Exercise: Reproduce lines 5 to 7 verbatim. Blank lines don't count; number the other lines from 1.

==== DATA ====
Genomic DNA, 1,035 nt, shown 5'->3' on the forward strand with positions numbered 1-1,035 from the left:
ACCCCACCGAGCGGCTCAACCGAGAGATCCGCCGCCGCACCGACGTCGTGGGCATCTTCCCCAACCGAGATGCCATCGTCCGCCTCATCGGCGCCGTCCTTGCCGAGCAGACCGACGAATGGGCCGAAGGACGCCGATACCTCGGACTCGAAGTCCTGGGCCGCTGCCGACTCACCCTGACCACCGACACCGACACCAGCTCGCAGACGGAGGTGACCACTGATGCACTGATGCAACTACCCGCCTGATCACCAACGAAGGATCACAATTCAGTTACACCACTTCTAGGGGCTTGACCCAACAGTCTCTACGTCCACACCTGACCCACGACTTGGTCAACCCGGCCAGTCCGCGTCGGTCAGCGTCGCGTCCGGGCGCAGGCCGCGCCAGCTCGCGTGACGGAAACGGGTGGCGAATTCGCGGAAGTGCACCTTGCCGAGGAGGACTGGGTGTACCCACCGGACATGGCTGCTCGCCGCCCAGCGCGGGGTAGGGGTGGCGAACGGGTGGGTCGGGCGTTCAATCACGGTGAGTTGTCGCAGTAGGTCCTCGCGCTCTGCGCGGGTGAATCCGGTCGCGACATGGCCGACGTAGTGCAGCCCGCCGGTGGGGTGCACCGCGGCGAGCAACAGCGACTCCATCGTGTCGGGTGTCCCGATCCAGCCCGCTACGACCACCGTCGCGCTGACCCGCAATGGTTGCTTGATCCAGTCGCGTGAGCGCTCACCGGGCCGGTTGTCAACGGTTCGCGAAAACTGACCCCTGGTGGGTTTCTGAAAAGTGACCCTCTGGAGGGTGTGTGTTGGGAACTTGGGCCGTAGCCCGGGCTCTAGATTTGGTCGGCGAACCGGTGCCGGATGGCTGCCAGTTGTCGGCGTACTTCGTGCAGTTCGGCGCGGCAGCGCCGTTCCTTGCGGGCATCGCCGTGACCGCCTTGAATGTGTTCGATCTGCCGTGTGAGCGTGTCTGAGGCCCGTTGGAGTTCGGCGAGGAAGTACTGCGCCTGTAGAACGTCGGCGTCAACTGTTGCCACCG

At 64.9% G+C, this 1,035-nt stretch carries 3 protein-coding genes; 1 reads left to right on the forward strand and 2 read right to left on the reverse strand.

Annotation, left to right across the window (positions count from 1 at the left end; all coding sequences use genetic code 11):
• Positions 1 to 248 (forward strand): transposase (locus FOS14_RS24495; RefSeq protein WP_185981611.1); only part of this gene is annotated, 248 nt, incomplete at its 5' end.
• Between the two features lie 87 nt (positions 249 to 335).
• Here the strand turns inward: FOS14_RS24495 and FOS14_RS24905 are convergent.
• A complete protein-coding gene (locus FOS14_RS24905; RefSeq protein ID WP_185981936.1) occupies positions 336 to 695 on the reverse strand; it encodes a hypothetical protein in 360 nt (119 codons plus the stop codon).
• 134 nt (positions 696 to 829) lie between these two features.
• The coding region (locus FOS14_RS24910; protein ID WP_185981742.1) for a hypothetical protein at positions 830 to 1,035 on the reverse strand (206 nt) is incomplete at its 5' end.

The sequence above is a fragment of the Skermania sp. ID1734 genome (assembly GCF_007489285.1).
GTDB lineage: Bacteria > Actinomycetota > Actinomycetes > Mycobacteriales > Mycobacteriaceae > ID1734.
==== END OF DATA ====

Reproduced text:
• Positions 1 to 248 (forward strand): transposase (locus FOS14_RS24495; RefSeq protein WP_185981611.1); only part of this gene is annotated, 248 nt, incomplete at its 5' end.
• Between the two features lie 87 nt (positions 249 to 335).
• Here the strand turns inward: FOS14_RS24495 and FOS14_RS24905 are convergent.